Being human. It's a war with yourself sometimes, right?
I thought about this while staring at my cart and realizing that while I warred with myself over this money I had lost count of my budget. I was struck by my understanding that it was OK if I went over by a little bit. Sure, we scrape by. But we DO get by. Twenty bucks here or there will not break our backs. But losing rent? That sure would. My inner turmoil slowed. I was happy with my decision. And I made peace with that version of me who thought about keeping the money. Human nature, I suppose.
While I waited my turn in the longest check-out line ever (because again, everyone was shopping. Everyone.), I stared at the customer service desk hoping to see someone run frantically to the desk and walk away relieved that someone had turned in their money. It didn't happen. I will never know the outcome. What I did see though was a woman and her child with a cart of groceries. It was clear she had been caught stealing. As they took pictures of her cart, my heart sank for her. Her face swelled with tears, I wished for her that this was over. That she could go back and undo her transgression. And part of me, a small but significant part, wished that she would have found that money. Her cart was filled with toilet paper, bottled water and food. Not electronics and household appliances. I saw diapers in there, too.
I was once again squarely in conflict with my own belief system. Nuts.
Watching her be escorted to a back room stirred conflicting emotions in me. I recalled the surprising relief that I felt in those seconds when I held someone else's money in my hand. I imagine it felt similar to almost getting away with stealing a cart of groceries. The rush. The expected relief mingling with the the fear of knowing it was wrong. In the end, she and I made different choices. In the end she was paying a high price. So why did I wish for her to get away with it?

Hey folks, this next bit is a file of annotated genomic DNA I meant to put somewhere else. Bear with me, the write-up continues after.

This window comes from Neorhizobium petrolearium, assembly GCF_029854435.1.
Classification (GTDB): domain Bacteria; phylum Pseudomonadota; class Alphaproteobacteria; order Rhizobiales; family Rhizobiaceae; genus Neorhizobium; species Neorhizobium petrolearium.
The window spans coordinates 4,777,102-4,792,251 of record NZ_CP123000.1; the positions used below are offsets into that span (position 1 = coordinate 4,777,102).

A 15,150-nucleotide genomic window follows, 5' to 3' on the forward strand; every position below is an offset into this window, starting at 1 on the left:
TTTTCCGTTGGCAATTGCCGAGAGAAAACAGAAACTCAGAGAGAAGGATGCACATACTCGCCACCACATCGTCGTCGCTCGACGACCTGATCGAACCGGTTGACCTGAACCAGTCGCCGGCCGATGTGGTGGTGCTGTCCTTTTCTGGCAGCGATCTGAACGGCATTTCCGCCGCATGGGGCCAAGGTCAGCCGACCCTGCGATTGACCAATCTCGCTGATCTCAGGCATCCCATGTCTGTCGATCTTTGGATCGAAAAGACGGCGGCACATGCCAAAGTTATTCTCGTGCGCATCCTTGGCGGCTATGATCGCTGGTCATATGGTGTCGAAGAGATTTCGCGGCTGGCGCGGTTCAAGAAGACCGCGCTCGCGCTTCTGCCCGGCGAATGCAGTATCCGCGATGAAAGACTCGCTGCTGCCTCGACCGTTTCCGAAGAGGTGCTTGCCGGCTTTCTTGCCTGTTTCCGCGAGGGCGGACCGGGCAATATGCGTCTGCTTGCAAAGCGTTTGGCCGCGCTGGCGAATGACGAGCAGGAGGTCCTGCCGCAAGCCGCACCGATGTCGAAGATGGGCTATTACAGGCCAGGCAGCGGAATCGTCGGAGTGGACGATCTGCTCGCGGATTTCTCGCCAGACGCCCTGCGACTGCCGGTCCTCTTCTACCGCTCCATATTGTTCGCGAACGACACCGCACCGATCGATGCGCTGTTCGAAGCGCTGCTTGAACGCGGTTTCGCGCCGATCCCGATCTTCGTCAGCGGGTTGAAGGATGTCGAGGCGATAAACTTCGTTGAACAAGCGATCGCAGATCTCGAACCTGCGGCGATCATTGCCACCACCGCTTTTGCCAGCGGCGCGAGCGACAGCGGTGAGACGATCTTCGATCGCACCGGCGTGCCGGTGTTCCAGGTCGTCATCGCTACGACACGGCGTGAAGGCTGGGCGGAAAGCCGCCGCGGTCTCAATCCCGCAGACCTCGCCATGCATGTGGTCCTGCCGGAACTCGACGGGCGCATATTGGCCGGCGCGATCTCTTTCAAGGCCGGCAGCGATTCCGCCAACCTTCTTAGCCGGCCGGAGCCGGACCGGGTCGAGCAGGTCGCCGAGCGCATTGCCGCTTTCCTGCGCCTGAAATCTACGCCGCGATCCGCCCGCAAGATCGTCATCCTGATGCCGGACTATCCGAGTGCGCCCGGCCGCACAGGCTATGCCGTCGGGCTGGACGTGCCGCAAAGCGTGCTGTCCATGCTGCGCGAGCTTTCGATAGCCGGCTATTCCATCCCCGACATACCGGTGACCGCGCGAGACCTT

Because in the end we are not that different, she and I. She's not all that different from you, either, I suspect. She was there for the same reasons that I was. To prepare. To feed her family. The only difference is that I am blessed with enough financial security to make that happen and she wasn't. Humans make bad choices sometimes. Desperation clouds our compass changing black and white to grey. I experienced that in the frozen aisle that night before turning my cart around. I considered the grey for a minute. There was a time in my life where I know I would have made a different choice. I would have taken that money. I'm not proud of that truth. But it is what it is. 18 years ago, I was her. The only difference was that I only had to feed myself.
So I guess that I am offering that bad choices do not a bad person make (otherwise I'd be screwed). We have all considered grey and I would bet that most of us have chosen grey at some point in our lives. I have been thinking about this for days. It stirred something in me. But I keep coming back to one simple idea...
I pray that someday she is in the position to find $590 on the floor of a store and turn it in. Because that would mean that she is OK. And being OK, changes your life.
Ask me how I know.